The American bison is one of several big game animals in Alaska. The bison was transplanted to Alaska from Montana in 1928, after becoming almost extinct in America. Twenty of these animals were delivered to an area around Delta Junction and by 1985 the population had grown to approximately 700.
The bison is a spectacular animal in size, measuring six feet at the shoulders, almost ten feet long and weighing over a ton. The head and front quarters are the largest part of the body, making this section look out of proportion to the hind quarters, which are smaller.
The bison sheds its coat in the spring of the year, after winter is over. Then, in the fall, it grows its winter coat, which is a rich, dark brown color. The coat changes color during the winter and by spring is a lighter color. Bison bulls have large, heavy horns that curve upward. Cows’ horns are lighter and not as large.
Calves are born anytime from May to August and at first have a brownish red coat. At ten weeks old, this brownish red coat starts to darken and about five weeks later, turns to the dark brown color. They are very active almost immediately after birth, being able to run and kick their hind legs up in the air about three hours after birth. They also begin grazing at an early age – about six days old. They will stay with their mother, following her until the next spring, when they are about a year old, before they venture out on their own.
These animals are natural grazing animals, but in Alaska, their food is only found along rivers and areas where fires have burnt old vegetation growth and created fresh foliage. They eat various grasses, also silverberry, willow and ground birch. Since Alaskan winters are extremely severe, it can be hard for the bison to survive. Their thick layers of hair and plenty of stored fat are an advantage to them in surviving the cold winds and temperatures. In fact, strong winter winds tend to benefit the bison, as the winds will blow the snow, preventing it from accumulating and becoming too deep. The healthy bison usually survives the winters.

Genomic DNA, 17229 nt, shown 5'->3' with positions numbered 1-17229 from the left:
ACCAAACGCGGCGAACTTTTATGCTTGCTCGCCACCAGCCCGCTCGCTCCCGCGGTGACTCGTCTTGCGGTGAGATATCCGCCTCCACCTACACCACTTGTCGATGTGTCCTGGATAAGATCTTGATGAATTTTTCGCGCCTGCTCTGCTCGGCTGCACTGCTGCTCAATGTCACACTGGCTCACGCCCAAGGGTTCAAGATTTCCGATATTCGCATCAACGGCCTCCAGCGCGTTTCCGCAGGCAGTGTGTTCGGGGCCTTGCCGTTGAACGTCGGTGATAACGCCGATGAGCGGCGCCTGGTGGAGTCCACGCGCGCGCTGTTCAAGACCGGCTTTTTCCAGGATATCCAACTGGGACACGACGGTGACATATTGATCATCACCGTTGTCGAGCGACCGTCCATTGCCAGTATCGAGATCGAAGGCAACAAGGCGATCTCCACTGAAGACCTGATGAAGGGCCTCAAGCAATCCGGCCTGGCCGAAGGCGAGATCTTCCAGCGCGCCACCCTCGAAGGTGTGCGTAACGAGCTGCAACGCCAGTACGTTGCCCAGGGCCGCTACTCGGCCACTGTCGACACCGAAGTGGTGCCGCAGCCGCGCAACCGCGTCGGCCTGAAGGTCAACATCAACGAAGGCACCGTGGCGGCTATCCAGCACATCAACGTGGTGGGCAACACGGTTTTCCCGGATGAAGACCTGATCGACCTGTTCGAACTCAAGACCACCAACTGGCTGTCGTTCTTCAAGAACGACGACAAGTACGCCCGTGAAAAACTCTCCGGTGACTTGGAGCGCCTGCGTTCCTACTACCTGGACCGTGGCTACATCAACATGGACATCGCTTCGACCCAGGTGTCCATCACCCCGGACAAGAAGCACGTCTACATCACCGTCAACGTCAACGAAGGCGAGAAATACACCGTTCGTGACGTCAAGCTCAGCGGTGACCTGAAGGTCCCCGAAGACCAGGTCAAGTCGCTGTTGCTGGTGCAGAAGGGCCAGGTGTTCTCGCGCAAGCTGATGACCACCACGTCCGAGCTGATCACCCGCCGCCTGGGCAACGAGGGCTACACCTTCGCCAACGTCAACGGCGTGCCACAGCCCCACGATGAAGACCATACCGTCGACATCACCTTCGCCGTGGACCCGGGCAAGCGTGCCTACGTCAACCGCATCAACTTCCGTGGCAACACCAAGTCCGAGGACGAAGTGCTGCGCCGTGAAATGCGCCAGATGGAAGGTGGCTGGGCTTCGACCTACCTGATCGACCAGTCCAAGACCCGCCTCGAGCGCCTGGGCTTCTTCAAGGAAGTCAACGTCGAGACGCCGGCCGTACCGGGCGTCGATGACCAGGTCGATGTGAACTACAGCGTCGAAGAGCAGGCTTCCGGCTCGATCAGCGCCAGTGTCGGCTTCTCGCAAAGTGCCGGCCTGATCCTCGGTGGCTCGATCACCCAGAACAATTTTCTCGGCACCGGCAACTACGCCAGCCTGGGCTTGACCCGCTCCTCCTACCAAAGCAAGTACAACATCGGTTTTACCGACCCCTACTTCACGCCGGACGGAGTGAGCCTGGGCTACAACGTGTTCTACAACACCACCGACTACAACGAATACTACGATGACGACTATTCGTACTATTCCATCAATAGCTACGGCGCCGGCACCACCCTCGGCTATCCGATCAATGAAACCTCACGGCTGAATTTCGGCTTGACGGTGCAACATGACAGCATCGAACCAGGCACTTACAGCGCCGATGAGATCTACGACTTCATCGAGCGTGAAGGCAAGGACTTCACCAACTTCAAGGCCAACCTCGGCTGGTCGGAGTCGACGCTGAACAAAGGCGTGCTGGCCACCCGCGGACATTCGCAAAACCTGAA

They migrate to a winter range in the northwest around Farewell Lake, where there are many small rivers and ponds with vegetation available for them to eat. They are able to smell food beneath deep snow and they use their huge bodies to push the snow away to get to the food.
Bison hunts have to be controlled to prevent the population from overburdening the limited range areas. Hunting bison is a challenge, as stalking them is difficult; and bringing them down also is quite a feat. They are the hardest of all Alaska’s big game to bring down. Their meat tastes much like beef and is delicious to eat.
Bears and wolves are predators of bison calves, but usually do not have much luck, as the adult bison will fight to protect the calves. All predators will leave adult bison alone, because of their size, which intimidates and their large horns, which they use to fight with, and can easily kill another animal. They are second only to the black bear for viciousness towards any threatening creature.
Approximately sixty million bison roamed the Great Plains from Mexico to Canada and north into Alaska up until the nineteen century. Then came the insurgence of settlers crossing the United States. They killed thousands of bison mainly for their hides. Before this, the Plains Indians depended on bison for their food and hides. The Indians used the hides to make their clothes, their tents, etc. The bison had a great economical value for the Indians.
Alaska is proud of this big game animal and provides conservation to preserve their herds of bison, with some living on ranches and others in protected areas.